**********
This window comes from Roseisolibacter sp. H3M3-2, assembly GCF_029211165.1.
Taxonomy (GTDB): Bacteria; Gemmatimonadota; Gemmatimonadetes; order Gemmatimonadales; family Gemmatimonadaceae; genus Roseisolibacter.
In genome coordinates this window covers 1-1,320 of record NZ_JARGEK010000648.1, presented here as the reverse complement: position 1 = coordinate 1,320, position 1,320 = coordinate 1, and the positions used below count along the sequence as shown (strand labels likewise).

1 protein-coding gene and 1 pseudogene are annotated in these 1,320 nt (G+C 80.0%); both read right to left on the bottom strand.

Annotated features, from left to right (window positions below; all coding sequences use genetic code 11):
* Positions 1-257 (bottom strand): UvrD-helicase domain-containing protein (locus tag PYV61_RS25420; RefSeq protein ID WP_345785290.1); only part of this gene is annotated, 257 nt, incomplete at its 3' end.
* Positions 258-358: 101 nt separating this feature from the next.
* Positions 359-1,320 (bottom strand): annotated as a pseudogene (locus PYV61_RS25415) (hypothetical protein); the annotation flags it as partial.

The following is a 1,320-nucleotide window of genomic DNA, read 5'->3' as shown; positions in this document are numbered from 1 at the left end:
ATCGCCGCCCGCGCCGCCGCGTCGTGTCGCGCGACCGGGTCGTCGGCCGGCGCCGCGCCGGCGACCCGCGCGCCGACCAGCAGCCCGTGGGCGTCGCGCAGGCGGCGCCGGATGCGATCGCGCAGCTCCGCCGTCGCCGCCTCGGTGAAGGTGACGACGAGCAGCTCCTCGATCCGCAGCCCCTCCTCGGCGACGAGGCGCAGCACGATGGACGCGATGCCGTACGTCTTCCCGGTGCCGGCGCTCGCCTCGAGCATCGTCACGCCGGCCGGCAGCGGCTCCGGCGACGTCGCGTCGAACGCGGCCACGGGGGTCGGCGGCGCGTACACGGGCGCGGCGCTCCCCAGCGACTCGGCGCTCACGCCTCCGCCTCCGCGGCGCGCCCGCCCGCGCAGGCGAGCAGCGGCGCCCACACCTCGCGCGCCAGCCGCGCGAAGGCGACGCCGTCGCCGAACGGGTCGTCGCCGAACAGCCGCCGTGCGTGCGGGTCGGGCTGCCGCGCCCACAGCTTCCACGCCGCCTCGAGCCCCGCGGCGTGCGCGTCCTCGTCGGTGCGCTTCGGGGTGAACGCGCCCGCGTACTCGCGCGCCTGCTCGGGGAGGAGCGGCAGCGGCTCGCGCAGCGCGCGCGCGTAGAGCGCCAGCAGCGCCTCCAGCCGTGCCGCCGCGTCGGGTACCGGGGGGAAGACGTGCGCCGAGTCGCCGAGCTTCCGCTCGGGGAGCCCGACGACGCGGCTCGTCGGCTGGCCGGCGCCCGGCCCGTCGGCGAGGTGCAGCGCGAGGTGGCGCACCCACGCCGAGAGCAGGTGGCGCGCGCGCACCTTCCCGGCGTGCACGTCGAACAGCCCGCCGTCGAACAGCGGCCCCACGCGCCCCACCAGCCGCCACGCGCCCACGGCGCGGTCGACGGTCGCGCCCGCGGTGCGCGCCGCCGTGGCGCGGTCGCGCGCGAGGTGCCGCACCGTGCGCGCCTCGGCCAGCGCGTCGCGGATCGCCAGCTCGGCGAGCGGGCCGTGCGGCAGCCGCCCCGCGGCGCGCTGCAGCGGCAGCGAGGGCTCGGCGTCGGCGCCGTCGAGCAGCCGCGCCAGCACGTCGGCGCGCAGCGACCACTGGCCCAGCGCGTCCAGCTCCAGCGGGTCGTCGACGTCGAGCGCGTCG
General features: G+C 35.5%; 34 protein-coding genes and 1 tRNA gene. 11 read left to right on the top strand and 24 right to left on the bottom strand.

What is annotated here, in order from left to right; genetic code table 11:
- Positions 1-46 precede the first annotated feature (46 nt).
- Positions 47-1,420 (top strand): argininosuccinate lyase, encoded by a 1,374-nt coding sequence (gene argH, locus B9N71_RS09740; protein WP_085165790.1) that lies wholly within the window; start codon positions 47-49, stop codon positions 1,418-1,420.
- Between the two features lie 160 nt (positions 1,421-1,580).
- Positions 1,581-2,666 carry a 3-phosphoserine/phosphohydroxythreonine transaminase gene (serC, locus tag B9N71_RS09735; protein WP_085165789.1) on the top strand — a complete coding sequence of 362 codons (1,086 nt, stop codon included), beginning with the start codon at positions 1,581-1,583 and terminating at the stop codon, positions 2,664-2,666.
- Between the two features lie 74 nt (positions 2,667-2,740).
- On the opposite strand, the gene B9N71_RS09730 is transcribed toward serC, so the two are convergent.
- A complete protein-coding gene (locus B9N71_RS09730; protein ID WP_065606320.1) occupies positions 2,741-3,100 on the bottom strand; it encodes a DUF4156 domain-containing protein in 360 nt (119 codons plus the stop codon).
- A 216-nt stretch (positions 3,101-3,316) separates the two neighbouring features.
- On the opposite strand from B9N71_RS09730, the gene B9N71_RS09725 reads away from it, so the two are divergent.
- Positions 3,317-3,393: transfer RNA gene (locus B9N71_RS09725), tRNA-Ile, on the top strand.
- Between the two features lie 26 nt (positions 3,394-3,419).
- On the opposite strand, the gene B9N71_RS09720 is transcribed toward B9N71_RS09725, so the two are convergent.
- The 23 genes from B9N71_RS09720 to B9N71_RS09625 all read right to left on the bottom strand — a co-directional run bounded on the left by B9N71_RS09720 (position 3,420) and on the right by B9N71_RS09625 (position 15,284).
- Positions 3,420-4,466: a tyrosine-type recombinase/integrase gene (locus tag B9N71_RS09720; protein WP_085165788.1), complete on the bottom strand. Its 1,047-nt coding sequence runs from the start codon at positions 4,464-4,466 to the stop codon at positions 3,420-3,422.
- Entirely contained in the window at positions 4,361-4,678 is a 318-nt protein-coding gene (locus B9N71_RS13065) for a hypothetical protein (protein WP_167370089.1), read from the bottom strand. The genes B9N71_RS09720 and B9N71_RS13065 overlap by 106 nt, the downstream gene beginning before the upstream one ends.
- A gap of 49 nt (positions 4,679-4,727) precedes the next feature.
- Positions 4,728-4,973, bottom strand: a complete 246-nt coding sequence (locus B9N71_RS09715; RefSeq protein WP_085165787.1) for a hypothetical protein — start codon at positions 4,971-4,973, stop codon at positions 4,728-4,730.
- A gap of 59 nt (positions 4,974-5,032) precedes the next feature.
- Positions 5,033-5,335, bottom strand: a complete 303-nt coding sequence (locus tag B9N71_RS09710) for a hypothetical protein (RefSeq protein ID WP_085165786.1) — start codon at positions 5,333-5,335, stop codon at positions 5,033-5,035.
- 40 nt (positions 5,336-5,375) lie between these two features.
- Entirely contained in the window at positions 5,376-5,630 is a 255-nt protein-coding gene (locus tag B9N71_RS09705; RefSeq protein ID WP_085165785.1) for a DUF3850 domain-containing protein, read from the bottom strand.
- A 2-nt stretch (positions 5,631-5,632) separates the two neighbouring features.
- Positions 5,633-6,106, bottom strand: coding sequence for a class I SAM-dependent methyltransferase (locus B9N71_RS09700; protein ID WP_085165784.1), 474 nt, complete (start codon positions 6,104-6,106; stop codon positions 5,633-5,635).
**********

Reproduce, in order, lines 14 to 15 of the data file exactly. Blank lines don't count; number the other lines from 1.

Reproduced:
- Positions 47-1,420 (top strand): argininosuccinate lyase, encoded by a 1,374-nt coding sequence (gene argH, locus B9N71_RS09740; protein WP_085165790.1) that lies wholly within the window; start codon positions 47-49, stop codon positions 1,418-1,420.
- Between the two features lie 160 nt (positions 1,421-1,580).